“To be able to represent AMC Direct and our industry through this scholarship opportunity is sincerely humbling,” Kio said in the release. “In a fast-paced industry such as produce, I believe it is vital to continue to develop and grow both personally and professionally.

“I am privileged to be able to attend the High Performance Management Conference where the behavior-based simulation platform translates directly into improved company profitability,” she said.

The scholarship covers registration fees and associated hotel expenses for any of the PMA Foundation’s leadership-development programs and is funded by supporters of the Tip Murphy Legacy Fund, an endowment established by friends and colleagues of Murphy to honor his life and career.

The fund and scholarship program are managed by the PMA Foundation as part of its mission to attract, develop and retain talent for the global produce and floral industry. For more information about the scholarship or to apply in 2015, visit www.pmafoundation.com.

Complex Vidalia onion mandatory pack/ship date has another day in court with more to come

For years, Vidalia onion growers have sparred about when their season should officially begin. Some say coming to market too early puts lesser-quality onions in front of consumers and tarnishes the brand. Others say no calendar can determine when a Vidalia onion is ready to market.

The two sides squared off in court last year after Georgia Commissioner of Agriculture Gary Black issued a ruling setting a standard start date each April before which no Vidalia onion can be packed or shipped.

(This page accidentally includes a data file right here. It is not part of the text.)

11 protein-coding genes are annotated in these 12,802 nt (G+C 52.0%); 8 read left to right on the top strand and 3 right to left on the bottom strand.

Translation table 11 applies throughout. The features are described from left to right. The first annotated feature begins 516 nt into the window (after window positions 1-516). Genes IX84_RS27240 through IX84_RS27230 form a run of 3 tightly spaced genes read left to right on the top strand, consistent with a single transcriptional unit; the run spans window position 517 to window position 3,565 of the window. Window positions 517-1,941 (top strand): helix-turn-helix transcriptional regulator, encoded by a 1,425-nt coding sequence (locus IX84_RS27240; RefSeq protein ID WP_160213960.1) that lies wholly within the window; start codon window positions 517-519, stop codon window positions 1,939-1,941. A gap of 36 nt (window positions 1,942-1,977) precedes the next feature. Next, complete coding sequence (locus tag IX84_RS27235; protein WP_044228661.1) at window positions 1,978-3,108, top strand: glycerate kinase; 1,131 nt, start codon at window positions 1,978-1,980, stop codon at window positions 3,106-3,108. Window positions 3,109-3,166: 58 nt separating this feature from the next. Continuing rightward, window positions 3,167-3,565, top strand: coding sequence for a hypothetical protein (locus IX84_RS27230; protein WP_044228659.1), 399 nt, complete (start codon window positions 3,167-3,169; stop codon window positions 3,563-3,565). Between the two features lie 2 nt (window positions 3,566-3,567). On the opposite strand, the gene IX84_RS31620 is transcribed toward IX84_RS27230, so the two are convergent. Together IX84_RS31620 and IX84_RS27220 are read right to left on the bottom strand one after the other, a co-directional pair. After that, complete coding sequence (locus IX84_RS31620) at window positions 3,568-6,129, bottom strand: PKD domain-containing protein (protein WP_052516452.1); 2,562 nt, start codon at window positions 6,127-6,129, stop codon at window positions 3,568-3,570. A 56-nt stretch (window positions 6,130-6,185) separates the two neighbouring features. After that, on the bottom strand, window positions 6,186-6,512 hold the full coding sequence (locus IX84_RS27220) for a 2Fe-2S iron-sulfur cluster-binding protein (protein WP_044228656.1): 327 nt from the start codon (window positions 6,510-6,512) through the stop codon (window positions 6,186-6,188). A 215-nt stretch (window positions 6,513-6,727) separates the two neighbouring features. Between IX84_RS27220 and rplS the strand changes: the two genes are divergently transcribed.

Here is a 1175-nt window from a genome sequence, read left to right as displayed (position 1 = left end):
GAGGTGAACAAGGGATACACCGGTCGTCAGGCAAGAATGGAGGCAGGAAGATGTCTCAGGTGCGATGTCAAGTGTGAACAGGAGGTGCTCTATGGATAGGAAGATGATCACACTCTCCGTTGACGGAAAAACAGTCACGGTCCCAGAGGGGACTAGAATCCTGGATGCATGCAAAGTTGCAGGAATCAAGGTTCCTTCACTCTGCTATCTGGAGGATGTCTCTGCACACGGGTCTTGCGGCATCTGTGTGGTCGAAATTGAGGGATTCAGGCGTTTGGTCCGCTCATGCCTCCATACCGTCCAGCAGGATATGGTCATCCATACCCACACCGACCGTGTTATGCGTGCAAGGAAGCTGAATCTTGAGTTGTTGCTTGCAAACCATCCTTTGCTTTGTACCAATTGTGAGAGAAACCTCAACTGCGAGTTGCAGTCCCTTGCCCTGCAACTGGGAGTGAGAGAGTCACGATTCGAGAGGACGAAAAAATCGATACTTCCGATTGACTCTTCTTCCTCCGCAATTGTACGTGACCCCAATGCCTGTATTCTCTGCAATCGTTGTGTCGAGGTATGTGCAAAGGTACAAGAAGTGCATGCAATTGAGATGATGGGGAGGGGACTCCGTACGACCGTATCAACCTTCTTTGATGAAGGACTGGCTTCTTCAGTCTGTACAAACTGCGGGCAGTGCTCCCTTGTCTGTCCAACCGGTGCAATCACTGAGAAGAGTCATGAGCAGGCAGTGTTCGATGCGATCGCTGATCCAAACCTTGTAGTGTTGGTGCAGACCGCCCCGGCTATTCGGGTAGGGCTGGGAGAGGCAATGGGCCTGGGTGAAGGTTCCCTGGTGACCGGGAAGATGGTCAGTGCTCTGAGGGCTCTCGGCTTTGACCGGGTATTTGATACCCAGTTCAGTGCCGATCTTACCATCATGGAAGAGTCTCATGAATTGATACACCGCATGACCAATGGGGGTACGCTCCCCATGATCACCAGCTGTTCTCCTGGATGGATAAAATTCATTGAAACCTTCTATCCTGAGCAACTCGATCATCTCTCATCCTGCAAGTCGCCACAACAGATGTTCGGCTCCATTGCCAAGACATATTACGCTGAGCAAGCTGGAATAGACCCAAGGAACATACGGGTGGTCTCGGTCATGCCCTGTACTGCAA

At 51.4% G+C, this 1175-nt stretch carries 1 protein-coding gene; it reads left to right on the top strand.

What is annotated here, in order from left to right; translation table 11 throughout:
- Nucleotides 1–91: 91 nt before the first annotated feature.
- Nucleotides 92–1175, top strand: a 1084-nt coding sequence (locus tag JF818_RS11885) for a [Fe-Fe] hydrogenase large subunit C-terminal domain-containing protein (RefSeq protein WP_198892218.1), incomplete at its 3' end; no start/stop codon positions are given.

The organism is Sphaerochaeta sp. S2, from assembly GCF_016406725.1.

Bland Farms LLC in Glennville, GA, filed suit to have Black’s start date overturned, and a Georgia judge ruled in the onion grower’s favor last March. Black’s office immediately filed an appeal, the results of which are expected to be known some time before the Vidalia season begins in April.

In the meantime, an apt demonstration of how complex the issue has become came Jan. 26 in the form of a pre-ruling clarification of the existing ruling issued by Fulton County (Georgia) Superior Court Judge Wendy Shoob.

Shoob agreed that, as per the initial ruling, Black overstepped his authority as commissioner by setting a mandatory pack/ship date and is prohibited from enforcing that order.

Georgia’s agriculture commissioner exceeded his authority when he changed the start date for Vidalia onions and he is prohibited from enforcing the packing date, even though the case is on appeal, Shoob ruled.

According to court documents, Shoob wrote, “The court’s final order (on March 19, 2014) clearly granted the injunction, and thus (Black) is prohibited from enforcing the unconstitutional packing rule date.”

The clarification was needed because Shoob ruled there was ambiguity about Black’s appeal. The recent action paves the way for the final ruling on the appeal, which may not come before the end of March, according to Bland’s attorney, Michael Bowers.

Black’s office held Bland in violation of his order during the 2014 season, but given the court’s initial ruling and the pending status of the appeal, no fines have been levied nor actions taken.

Black’s initial packing rule was issue in August 2013 and mandates that no Vidalia onion can be packed or shipped sooner than 12:01 a.m. on the Monday of the last full week of April each year.

Church Bros. adds red to salads for Valentine's Day